The content creators’ plight

Most of us can agree that writers, journalists, photographers, coders, and artists of all stripes should not have their copyrighted materials used without compensation. To that end, companies like The New York Times and Getty Images are working to develop new business models. In the case of Getty Images, the artists will receive royalties.

Getty Images CEO Craig Peters highlights the fact that all creators with images in the Getty AI training set will be compensated over time. As Peters explains, [Generative AI by Getty Images is] “actually sharing the revenue with them over time rather than paying a one-time fee or not paying that at all.”

This sounds like a fair business model — and one that other LLM service providers should consider.

The “Zarya of the Dawn” case study

Today, the gen AI and copyright question remains unsolved in the United States; however, an early ruling from the U.S. Copyright Office can shed some light on things.

Last year, the U.S. Copyright Office decided to issue a partial copyright to Kristina Kashtanova’s “Zarya of the Dawn” comic book. This is an insightful use case, as Kashtanova used Midjourney to create the images in her comic.

The Copyright Office decided that Kashtanova “is the author of the work’s text as well as the selection, coordination, and arrangement of the Work’s written and visual elements.” That said, she is not the owner of the images themselves.

Although Kashtanova didn’t receive copyright on the images, she thought it was a great ruling for American artists using AI tools. Kashtanova writes, “When you put your images into a book like Zarya, the arrangement is copyrightable. The story is copyrightable as well as long as it’s not purely AI produced.”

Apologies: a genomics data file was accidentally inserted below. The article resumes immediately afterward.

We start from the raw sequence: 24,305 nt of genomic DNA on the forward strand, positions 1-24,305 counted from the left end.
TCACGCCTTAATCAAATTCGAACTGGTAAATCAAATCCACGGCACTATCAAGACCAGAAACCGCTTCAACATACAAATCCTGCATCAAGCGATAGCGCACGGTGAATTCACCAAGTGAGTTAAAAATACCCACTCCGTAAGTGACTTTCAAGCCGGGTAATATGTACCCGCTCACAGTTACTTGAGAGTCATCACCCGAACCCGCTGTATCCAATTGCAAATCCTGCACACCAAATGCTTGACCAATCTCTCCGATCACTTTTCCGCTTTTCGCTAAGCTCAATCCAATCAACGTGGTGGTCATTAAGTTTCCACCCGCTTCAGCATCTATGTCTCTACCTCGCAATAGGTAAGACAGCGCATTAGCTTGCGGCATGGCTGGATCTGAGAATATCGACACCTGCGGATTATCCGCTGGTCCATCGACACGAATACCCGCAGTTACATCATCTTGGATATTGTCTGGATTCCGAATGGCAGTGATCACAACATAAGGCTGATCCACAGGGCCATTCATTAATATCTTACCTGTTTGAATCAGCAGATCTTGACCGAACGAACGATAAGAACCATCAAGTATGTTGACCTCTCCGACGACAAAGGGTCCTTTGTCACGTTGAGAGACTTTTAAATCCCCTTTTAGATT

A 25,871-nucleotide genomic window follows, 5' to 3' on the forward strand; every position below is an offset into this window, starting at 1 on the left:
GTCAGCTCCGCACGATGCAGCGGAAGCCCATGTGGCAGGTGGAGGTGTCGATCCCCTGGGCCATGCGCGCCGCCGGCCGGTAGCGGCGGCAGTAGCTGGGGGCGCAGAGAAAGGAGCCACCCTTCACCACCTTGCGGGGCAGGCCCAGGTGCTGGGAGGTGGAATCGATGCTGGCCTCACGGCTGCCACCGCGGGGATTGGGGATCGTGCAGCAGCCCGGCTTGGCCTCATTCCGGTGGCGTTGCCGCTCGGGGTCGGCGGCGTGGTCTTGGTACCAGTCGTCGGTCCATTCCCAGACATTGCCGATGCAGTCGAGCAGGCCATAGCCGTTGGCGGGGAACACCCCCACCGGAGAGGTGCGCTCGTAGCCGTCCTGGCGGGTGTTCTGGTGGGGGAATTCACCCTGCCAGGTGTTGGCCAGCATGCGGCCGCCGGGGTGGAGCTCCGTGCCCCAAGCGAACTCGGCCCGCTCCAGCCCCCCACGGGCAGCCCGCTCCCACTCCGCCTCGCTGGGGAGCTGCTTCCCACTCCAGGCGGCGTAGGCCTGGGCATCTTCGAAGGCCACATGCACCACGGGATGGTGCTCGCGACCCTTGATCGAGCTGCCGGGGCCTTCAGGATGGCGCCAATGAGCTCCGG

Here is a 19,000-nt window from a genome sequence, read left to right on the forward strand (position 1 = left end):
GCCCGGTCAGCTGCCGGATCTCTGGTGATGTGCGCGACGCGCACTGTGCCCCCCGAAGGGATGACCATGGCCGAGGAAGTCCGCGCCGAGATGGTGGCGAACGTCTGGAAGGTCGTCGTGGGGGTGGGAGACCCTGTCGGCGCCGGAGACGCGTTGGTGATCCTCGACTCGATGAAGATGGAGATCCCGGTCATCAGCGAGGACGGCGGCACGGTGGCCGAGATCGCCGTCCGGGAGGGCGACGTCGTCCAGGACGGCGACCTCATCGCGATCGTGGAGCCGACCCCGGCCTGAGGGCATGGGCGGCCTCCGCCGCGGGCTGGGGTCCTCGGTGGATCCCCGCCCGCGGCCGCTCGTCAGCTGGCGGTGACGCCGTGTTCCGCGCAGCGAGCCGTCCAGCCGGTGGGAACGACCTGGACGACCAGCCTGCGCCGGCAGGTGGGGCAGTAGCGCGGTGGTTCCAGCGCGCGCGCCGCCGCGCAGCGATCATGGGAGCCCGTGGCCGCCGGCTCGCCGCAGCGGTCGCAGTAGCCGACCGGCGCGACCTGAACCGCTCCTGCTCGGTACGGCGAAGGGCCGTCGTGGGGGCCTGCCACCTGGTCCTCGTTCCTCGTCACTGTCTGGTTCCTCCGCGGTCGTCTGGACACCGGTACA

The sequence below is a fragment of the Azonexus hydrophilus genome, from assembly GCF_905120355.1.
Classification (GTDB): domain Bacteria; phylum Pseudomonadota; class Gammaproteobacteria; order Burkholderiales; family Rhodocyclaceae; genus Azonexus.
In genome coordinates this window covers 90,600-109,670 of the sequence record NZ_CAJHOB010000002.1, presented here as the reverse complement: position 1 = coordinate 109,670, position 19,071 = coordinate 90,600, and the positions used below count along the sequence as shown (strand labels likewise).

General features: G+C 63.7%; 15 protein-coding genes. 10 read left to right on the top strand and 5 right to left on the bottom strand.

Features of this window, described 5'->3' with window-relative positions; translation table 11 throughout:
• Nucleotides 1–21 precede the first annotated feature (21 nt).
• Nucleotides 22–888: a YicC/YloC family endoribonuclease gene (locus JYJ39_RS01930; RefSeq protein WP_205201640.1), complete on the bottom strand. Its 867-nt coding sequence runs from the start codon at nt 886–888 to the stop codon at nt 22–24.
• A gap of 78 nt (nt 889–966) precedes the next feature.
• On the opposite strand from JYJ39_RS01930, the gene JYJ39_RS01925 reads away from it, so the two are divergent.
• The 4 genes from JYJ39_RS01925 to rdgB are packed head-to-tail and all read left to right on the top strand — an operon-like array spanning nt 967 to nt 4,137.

It’s still early days, but this ruling does provide insight as to how U.S. lawmakers are considering the use of AI tools and copyright law.

What is the way forward? Can US lawmakers learn from the Japanese approach?

As it currently stands in the U.S., the legality around using copyrighted materials to train LLMs has not been solved. Given that Japan is behind in the gen AI arms race, it makes sense that they’re adopting an aggressively laissez-faire approach to copyright infringement in the AI space.

I don’t know what the content creator backlash will be in Japan; however, I expect there will be some. What I will say is that their thought process is in the right place: Japan wants their LLMs developed quickly without unreasonably harming individual content creators’ ability to make money. Of course, whether that is happening in practice I cannot say.

The problem with OpenAI’s business model is that it is clearly interfering with the New York Times and, by extension, Times’ journalists’ ability to make money in the future.

If OpenAI is going to use these writers’ works, the writers need to be compensated. I very much agree with the Times’ lawyers who see an inherent incongruence between claiming fair use and not offering fair compensation.

We’ll have to wait and see how Japan’s approach plays out. For now in the U.S., I expect to see more lawsuits and hopefully, the emergence of unique profit-sharing business models.